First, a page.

A lightweight, flat-file, document database

0.5.2 2017-01-31 09:48 UTC


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A flat-file, serverless, document database for PHP that can store data in JSON, YAML or Markdown formats.

Often MySQL can be overkill for a small site or blog installation. Although it's present by as standard on many hosting packages it still requires several manual steps including configuration, user and databases creation etc.

Additionally, content stored in MySQL databases is impossible (or at least very difficult) to track using version control software. This makes sharing a site or app between a team difficult, requiring everybody to have access to a master database or their own copy. There's also complications when apps are setup on staging servers and changes that users make must be reflected in a developer's local copy. You've probably come up against this issue in the past and it's all a bit of a mess.

Flywheel hopes to enable a new breed of PHP apps and libraries by giving developers access to a datastore that acts in a similar way to a NoSQL database but has zero external dependencies. Documents (essentially associative arrays), can be saved and retrieved, sorted and limited.

Currently Flywheel is in heavy development and is not production ready yet. You might find that documents created from one version of Flywheel can't be loaded by another right now. As we get closer and closer to a v1 this is less likely to happen.

Flywheel is opinionated software. The following is assumed:

  • Simple data structures are best.
  • You're not going to be storing tens of thousands of documents.


  • PHP 5.3+
  • Composer


  • APC / APCu - caches documents and queries in memory for huge performance gains.


Use Composer to install the flywheel package. Package details can be found on Packagist.org.

Run composer require jamesmoss/flywheel in your project directory to install the Flywheel package.


$config = new \JamesMoss\Flywheel\Config('path/to/writable/directory');

// The repository is responsible for storing, updating and deleting documents.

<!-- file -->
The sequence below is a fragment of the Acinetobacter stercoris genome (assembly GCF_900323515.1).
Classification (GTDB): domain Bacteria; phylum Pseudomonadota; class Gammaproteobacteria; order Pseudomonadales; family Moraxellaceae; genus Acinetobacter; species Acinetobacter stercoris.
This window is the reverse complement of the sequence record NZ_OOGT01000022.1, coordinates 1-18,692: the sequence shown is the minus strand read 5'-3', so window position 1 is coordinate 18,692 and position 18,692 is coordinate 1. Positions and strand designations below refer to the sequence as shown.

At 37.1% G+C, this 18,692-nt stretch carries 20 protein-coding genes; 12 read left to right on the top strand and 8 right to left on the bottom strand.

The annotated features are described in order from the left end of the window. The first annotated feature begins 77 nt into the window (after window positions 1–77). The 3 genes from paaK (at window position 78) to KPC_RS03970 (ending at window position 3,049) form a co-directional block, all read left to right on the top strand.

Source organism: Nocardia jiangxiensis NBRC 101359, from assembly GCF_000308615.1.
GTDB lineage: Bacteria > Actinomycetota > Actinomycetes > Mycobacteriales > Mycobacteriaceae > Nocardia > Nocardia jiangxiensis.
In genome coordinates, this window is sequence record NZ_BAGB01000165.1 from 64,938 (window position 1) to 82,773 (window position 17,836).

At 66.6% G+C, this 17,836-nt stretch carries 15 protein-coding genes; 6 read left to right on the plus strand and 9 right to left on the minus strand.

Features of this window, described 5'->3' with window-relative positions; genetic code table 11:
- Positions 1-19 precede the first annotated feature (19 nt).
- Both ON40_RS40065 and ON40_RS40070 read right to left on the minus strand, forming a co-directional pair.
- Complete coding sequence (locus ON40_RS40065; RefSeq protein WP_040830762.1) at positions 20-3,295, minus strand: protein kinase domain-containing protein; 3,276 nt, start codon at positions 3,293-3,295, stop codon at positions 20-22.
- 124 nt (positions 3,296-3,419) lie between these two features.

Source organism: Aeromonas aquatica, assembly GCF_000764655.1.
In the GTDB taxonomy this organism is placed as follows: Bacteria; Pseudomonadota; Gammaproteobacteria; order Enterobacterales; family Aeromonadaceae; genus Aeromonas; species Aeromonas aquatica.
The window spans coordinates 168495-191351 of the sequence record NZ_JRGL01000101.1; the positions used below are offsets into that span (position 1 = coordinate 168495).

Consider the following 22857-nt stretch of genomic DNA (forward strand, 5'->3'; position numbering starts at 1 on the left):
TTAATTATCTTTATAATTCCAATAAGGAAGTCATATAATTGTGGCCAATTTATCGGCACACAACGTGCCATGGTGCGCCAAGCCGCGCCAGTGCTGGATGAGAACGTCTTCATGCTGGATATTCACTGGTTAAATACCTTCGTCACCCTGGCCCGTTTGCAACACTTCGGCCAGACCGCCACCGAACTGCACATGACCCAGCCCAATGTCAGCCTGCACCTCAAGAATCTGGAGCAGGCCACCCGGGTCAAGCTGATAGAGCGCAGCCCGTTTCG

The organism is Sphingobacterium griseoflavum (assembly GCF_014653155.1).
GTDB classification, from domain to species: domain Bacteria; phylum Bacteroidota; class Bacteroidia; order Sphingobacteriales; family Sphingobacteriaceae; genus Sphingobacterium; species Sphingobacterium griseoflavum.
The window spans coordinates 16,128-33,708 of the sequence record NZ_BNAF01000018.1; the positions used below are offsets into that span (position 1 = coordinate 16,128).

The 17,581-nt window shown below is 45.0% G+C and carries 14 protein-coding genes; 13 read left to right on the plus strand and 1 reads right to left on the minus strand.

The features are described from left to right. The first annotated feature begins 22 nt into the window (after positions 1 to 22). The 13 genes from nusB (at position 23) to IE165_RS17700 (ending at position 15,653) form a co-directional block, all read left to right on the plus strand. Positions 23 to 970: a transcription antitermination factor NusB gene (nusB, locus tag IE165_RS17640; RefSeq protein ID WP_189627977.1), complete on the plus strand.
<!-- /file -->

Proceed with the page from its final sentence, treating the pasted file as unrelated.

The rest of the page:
$repo = new \JamesMoss\Flywheel\Repository('posts', $config);

// Storing a new document
$post = new \JamesMoss\Flywheel\Document(array(
    'title'     => 'An introduction to Flywheel',
    'dateAdded' => new \DateTime('2013-10-10'),
    'body'      => 'A lightweight, flat-file, document database for PHP...',
    'wordCount' => 7,
    'author'    => 'James',
    'published' => true,
    'translations' => array(
    	'de' => 'Eine Einführung in Flywheel',
    	'it' => 'Una introduzione a Flywheel',

echo $post->title; // An introduction to Flywheel
echo $post->wordCount; // 7

$id = $repo->store($post);

// A unique ID is automatically generated for you if you don't specify your own when storing.
// The generated ID consists of upper/lowercase letters and numbers so is URL safe.
echo $id; // Czk6SPu4X
echo $post->getId(); // Czk6SPu4X

// If you set your own then it cannot contain the following characters: / ? * : ; { } \ or newline

// Retrieving documents
$posts = $repo->query()
    ->where('dateAdded', '>', new \DateTime('2013-11-18'))
    ->andWhere('published', '==', true)
    ->orderBy('wordCount DESC')
    ->limit(10, 5)

echo count($posts); // 5 the number of documents returned in this result
echo $posts->total() // 33 the number of documents if no limit was applied. Useful for pagination.

foreach($posts as $post) {
    echo $post->title;

// Pull one document out of the repo by ID
$post = $repo->findById('a-quick-guide-to-flywheel');

// Updating documents
$post->title = 'How to update documents';

// Updates the document (only if it already exists)

// Deleting documents - you can pass a document or it's ID.
// or you can do the following


You can filter down the number of documents returned by using the where, andWhere and orWhere methods on a query.

// Find posts with more than 100 words written by James
$posts = $repo->query()
    ->where('wordCount', '>', 100)
    ->andWhere('author', '==', 'James')

// The special __id field name can be used to query by the document's ID.
// Find all posts where the ID is either 1 or 7 or 8.
$posts = $repo->query()
    ->where('__id', '==', 1)
    ->orWhere('__id', '==', 7)
    ->orWhere('__id', '==', 8)

// A neater, alternative way of doing the above query
$posts = $repo->query()
    ->where('__id', 'IN' array(1, 7, 8))

// You can query by sub keys within a document too. The following finds all
// documents which have a German translation
$posts = $repo->query()
    ->where('translations.de', '!=', false)